The Magazine for Addiction Professionals
Wednesday, 31 May 2006 16:00
There is a long, paradox-filled history of addiction among American women. An ever-increasing menu of psychoactive drugs has been aggressively promoted to women amidst promises that these products could deliver physical sedation and emotional anesthesia, and help one attain and/or maintain an otherwise unachievable standard of beauty. At the same time, women who become addicted to these very drugs have faced intense shame and stigma. Women in recovery have charted pathways between these twin insults by exposing the enticements of the institutional drug peddlers and bravely stepping forward to challenge the cultural caricature of addicted women. This article highlights some of the themes within this history and their clinical implications for addiction professionals.
A history of promotion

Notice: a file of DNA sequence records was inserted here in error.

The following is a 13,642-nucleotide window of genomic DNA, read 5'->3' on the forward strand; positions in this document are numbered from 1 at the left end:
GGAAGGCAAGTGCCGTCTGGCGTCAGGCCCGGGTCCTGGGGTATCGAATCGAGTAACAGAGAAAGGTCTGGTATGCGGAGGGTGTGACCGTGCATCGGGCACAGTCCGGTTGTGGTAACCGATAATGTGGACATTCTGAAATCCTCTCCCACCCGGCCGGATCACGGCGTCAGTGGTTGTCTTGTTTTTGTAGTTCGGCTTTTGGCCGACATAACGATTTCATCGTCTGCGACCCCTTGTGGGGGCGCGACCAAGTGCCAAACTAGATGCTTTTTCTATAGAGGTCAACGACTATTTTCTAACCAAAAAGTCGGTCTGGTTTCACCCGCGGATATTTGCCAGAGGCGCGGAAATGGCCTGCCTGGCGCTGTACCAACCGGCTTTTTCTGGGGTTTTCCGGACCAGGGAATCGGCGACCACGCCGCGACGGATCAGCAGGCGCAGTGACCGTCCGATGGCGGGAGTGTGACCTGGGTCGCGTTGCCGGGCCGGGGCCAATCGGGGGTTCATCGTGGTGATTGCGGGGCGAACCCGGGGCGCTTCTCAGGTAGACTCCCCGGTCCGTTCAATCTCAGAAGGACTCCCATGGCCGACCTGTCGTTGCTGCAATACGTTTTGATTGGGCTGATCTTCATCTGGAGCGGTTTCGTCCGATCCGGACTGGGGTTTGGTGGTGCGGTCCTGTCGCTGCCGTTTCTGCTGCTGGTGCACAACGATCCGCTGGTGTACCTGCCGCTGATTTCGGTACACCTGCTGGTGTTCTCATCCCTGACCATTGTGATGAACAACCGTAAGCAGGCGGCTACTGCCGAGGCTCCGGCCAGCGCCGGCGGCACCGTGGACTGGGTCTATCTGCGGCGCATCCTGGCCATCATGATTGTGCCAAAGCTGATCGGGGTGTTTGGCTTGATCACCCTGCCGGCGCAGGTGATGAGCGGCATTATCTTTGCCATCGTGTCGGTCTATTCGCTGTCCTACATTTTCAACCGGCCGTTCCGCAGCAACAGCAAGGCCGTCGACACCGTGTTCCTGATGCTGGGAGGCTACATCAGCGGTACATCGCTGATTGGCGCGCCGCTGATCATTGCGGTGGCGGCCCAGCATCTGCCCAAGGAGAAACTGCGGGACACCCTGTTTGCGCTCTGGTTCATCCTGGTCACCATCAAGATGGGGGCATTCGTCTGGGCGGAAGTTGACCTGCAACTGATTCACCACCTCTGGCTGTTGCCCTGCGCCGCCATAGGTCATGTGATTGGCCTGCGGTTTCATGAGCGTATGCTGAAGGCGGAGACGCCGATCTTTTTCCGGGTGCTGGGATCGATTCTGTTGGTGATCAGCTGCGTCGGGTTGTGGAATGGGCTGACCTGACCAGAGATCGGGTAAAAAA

The alcohol, tobacco and pharmaceutical (ATP) industries have manufactured psychoactive substances specifically for women for more than two centuries, from opium-, cocaine- and alcohol-laced products for “female problems” (e.g., Lydia Pinkham’s Vegetable Compound) and bottles emblazed with the words “Woman’s Friend” to today’s feminized tobacco brands (Virginia Slims, Eve, Max, Satin, Capri and Misty), alcohol products (light beer, wine coolers, pre-packaged cocktails, and sweet drinks) and mood-altering prescription drugs. These industries have mastered the use of psychological research in advertising design. They use enticing psychological symbols to encourage initial drug use and then relied on pharmacology (tolerance and withdrawal) and social reinforcement to increase and sustain consumption over time.